Historically, family offices haven’t made many direct investments into individual tech startups, instead favoring a more diversified approach to tech investing by being limited partners in venture capital and other private-market funds. Or, outside of tech, they invest in public-market equities, real estate, fixed income or other “alternative” asset classes besides VC, PE and hedge funds, according to a 2017 article about ultra HNW investors’ portfolios from KKR.

Increasingly, however, family offices are investing more into individual tech startups, at least according to anecdotal reports and a recent funding round Crunchbase News covered. But one anecdote doesn’t document a trend, so let’s take a look at the numbers.

Family offices’ direct investment into startups picked up the pace

Data covering direct startup investments from family offices listed in Crunchbase bears out that trend. The chart below is based on more than 1,700 venture deals (seed, angel, equity crowdfunding, Series A, Series B, etc.) struck with individual technology companies by 193 family offices located around the world.

The 193 family offices with listed venture investments are, no doubt, only a fraction of the total count of such groups, which tend to be private. Combined with the fact that many startups are slow to announce funding, it’s not like the list of funding rounds or their participants is comprehensive. However, assuming it’s fairly representative, we can treat the figure above as a directional indicator of general trends.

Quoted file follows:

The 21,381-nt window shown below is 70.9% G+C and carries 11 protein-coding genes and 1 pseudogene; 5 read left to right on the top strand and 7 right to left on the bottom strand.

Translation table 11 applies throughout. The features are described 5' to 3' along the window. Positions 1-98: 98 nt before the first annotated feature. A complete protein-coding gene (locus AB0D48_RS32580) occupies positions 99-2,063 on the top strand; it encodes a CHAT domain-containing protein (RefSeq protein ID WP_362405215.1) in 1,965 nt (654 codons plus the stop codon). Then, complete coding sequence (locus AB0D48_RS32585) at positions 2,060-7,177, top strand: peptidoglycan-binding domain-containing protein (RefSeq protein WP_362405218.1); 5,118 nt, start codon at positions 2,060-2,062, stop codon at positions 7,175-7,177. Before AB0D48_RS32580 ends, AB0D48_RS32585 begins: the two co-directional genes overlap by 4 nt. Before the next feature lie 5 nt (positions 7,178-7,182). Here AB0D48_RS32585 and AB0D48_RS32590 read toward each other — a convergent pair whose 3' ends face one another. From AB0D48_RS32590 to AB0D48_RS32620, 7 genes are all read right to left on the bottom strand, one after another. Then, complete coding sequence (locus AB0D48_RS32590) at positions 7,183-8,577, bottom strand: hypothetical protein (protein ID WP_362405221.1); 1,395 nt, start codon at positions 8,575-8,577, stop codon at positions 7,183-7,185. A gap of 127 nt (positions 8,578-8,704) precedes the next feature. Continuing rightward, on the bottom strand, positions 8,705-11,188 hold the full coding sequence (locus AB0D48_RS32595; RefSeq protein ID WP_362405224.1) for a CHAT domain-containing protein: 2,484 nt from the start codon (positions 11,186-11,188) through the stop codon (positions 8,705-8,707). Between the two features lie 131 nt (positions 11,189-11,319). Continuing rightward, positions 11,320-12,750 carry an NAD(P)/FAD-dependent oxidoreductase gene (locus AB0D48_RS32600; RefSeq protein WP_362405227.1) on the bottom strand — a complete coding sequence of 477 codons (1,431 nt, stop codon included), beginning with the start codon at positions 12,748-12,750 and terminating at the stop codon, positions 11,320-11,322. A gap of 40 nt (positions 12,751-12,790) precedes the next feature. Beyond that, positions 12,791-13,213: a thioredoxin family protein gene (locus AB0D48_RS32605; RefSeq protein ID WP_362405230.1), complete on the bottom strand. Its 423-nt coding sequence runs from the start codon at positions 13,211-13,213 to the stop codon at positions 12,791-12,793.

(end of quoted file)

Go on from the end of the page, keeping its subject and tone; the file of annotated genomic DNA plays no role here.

And what are those trends?

First off, at least when it comes to deal volume, family offices’ startup investment activity tracks with the broader venture investment market (which includes individual angels, venture capital groups, seed funds, accelerators and others).

During the several years leading up to 2015, there was a run-up in the number of deals being struck. After that high point, though, deal volume began to decline in the U.S., which Crunchbase News has documented, as investors eschewed writing many smaller checks to early-stage startups, instead favoring fewer, larger checks with later-stage tech companies. On a global scale, projected deal volume is roughly flat on an annualized basis from 2015 through 2017, whereas reported deal data is down primarily due to reporting delays. Because there are more U.S. family offices that invest in startups than international ones, it’s not surprising to see that family office deal volume hews closer to the U.S. market in general.

Family office venture deal volume growth outpaced VC

But what’s different about family offices — and what lends credence to the anecdotal evidence suggesting there are more family offices investing in more startups — is the growth rate in deal volume over time as compared to institutional venture capital investors. To be sure, worldwide, there were more deals struck by both types of investor in 2017 than in 2010 (even when accounting for reporting delays). But the difference between these two types of investor is in the magnitude of the change.

In the chart below, we compare reported deal volume between VC funds (which have a lot of known deals per year) and family offices (which, as we showed above, have much fewer recorded startup investment deals per year). We adjust for this discrepancy in deal volume by indexing reported deal volume against 2010 levels. In doing so, we’re able to deliver a relativistic, apples-to-apples comparison between the two.

Worldwide, in 2015, reported deal volume from VC firms was almost precisely 2.5x that of 2010’s totals. But that multiple for family offices is roughly 6x. And, although it isn’t pictured above, family office deal volume growth outperformed traditional VC between 2011-2017, 2012-2017 and 2013-2017.